4-2-06 VERMONT: The survivors did another ski day on the 30th at Mt. Sunapee. It was an easier trip and the girls loved the skiing. Maggie was skiing blue trails by the end of the day. The Sunapee and Loon are comparable in difficulty and size.
The weather was quite warm during the days until yesterday when we had a rainstorm followed by cold front. Today is windy, sunny and in the 40’s. The rain was welcome as we are down about 5” from the dry winter. The snow is gone except for the piles under the eaves. Those piles often last until almost May, but this year they will be gone in a few days.
The pond has started to melt. It melts first at the shoreline and extends inward. Now we have about 5 feet of open water around the sides and a floating ice island in the middle. The island is inhabited by tennis balls abandoned on the ice by our masters the dogs. We do not understand why they did that, but we do not question their actions. On a windy day like today, the wind pushes the island back and forth across the pond.
Around the edges of the pond, now that we can see the bottom, there are dozens of crayfish shells, partial shells actually, indicating that someone, raccoon or otter, had a lobster fest before the pond froze last fall. Around the base of the pine trees many of the cones are torn up, somebody else had a pine nut feast, squirrel, raccoon, opossum or porcupine or all of the above.
I spent today doing yard and garden clean up. First I did the driveway. The snow plowers always push a lot of gravel with the snow down the driveway and off the wall at the end. I gathered it up and raked it back in place. Then I played pick-up-sticks and leaves and pinecones. It came to about ten wheelbarrows full, and it all took about 7 hours. It doesn’t sound like so much, but my back thinks it was a big job.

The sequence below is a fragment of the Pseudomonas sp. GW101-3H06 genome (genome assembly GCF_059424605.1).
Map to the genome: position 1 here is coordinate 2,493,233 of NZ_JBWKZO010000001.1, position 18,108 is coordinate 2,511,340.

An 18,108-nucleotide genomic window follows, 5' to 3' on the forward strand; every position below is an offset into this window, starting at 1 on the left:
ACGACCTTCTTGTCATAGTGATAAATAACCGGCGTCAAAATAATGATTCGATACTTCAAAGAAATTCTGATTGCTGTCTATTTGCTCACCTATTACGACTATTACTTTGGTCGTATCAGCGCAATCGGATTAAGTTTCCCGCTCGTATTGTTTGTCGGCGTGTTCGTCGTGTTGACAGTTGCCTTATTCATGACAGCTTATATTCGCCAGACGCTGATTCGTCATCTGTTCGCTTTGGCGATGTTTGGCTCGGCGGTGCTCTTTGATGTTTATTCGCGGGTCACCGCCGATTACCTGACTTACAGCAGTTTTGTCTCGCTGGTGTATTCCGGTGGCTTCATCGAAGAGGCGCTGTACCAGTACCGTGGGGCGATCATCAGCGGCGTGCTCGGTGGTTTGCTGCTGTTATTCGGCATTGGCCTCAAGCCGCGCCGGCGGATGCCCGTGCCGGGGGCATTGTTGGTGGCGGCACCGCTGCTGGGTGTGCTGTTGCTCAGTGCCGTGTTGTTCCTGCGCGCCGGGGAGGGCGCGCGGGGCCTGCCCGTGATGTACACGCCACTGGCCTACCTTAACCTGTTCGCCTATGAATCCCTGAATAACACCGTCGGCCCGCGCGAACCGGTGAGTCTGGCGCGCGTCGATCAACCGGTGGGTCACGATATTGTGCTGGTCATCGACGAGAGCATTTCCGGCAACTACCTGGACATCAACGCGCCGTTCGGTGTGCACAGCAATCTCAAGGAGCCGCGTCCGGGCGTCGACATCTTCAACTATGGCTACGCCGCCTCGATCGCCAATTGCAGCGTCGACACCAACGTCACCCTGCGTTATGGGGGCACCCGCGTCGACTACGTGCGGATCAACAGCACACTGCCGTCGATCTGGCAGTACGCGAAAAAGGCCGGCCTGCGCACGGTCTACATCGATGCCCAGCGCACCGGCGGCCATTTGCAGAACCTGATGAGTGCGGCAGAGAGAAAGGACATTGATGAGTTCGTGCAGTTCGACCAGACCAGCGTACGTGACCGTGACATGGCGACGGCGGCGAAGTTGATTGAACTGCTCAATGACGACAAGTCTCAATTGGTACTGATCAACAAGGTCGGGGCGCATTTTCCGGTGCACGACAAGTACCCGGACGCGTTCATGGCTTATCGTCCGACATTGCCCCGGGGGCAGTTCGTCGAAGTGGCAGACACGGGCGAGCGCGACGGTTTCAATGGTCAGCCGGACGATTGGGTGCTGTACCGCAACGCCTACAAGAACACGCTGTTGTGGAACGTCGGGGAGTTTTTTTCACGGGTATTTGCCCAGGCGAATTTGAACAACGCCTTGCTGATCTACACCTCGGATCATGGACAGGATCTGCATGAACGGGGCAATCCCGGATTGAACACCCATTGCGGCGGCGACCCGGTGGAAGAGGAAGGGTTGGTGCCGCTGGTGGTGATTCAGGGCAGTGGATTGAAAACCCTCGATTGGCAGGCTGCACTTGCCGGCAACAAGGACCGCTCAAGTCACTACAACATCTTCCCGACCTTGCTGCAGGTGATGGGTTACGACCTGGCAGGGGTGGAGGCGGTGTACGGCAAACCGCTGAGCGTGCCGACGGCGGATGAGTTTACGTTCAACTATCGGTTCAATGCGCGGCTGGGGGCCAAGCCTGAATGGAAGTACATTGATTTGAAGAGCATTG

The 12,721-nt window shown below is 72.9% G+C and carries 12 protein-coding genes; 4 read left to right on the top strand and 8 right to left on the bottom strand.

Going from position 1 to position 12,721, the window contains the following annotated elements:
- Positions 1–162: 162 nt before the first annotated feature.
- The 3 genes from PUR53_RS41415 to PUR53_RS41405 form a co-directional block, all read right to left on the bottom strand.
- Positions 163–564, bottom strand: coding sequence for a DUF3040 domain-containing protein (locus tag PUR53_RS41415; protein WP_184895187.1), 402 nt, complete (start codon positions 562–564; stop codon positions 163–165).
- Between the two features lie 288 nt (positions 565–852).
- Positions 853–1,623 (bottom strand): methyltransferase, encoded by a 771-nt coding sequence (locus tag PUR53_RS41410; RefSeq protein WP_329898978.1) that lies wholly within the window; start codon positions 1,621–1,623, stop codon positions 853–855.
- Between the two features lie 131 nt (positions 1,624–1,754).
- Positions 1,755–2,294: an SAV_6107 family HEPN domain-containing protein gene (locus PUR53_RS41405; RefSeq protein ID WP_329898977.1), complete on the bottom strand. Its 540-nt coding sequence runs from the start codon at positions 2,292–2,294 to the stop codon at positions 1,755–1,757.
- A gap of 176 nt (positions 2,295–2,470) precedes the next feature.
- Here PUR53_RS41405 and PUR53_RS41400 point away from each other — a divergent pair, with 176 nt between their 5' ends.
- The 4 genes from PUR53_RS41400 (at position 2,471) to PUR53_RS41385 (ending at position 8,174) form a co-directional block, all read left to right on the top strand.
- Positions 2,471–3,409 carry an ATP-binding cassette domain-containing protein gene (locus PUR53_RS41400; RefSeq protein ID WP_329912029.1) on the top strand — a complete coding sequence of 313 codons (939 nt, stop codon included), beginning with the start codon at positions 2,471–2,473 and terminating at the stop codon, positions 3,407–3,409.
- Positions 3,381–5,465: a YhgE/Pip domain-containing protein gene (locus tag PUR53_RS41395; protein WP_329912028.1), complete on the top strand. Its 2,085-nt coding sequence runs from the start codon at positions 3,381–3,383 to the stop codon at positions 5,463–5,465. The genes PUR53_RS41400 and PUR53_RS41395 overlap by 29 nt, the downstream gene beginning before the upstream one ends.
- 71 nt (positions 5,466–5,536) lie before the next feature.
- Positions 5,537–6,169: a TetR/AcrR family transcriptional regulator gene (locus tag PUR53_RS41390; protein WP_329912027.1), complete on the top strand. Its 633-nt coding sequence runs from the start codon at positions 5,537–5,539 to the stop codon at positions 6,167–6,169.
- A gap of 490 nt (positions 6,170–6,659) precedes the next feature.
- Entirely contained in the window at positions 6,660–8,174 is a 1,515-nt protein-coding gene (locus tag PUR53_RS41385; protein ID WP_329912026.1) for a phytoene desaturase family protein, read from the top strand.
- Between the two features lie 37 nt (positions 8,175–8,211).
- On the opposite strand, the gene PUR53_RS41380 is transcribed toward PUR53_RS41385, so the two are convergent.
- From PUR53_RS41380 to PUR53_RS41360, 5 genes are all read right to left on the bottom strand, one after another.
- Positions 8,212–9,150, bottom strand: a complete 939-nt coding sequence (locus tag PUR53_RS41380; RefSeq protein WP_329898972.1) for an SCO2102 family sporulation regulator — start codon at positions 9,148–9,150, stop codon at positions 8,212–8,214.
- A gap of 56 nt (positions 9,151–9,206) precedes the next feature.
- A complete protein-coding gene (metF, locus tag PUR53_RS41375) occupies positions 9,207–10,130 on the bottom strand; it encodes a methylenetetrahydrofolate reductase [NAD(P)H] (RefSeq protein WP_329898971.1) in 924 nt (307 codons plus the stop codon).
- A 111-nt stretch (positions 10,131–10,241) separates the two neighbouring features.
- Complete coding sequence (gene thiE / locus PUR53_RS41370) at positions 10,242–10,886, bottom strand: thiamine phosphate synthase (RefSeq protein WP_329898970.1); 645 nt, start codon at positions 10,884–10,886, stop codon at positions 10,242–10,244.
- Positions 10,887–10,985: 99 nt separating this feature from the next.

A lot of the yard above the pond is usually wet from drainage off the hillside. Now that water, which is still frozen, is causing huge frost heaves. Huge meaning ridges of sod covered ice raised up to 10 or 12 inches above ground level. When you walk on these ridges they crack as the ice breaks underfoot. The turf can slide across the surface like a small area rug on a polished floor. Where the ice has melted the surface it more liquid than solid. Tree roots can be heaved out of the soil. I will post a few pix when I have broadband access.
The only things in bloom are the snow drops. Daffodils and daylilies are up about an inch. Shrubs and trees show swelling buds, but real spring action seems a long way off. How’s that for a juicy diary posting?